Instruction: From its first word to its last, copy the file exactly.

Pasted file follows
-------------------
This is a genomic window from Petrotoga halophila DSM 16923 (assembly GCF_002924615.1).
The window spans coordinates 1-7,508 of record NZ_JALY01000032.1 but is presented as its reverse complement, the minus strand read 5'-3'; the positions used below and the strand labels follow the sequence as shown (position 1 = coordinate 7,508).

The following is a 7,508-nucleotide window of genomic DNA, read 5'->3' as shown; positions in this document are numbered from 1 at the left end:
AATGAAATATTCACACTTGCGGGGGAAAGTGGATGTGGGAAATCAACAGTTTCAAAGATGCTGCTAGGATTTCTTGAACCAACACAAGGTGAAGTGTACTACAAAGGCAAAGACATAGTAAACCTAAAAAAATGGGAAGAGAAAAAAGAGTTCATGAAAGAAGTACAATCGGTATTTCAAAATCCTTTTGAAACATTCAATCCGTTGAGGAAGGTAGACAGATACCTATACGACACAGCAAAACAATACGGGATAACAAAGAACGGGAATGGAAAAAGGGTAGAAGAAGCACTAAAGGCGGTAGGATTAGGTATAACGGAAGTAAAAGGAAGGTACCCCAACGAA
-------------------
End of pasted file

This is a genomic window from Petrotoga halophila DSM 16923 (assembly GCF_002924615.1).
The window spans coordinates 1-7,508 of record NZ_JALY01000032.1 but is presented as its reverse complement, the minus strand read 5'-3'; the positions used below and the strand labels follow the sequence as shown (position 1 = coordinate 7,508).

The following is a 7,508-nucleotide window of genomic DNA, read 5'->3' as shown; positions in this document are numbered from 1 at the left end:
AATGAAATATTCACACTTGCGGGGGAAAGTGGATGTGGGAAATCAACAGTTTCAAAGATGCTGCTAGGATTTCTTGAACCAACACAAGGTGAAGTGTACTACAAAGGCAAAGACATAGTAAACCTAAAAAAATGGGAAGAGAAAAAAGAGTTCATGAAAGAAGTACAATCGGTATTTCAAAATCCTTTTGAAACATTCAATCCGTTGAGGAAGGTAGACAGATACCTATACGACACAGCAAAACAATACGGGATAACAAAGAACGGGAATGGAAAAAGGGTAGAAGAAGCACTAAAGGCGGTAGGATTAGGTATAACGGAAGTAAAAGGAAGGTACCCCAACGAA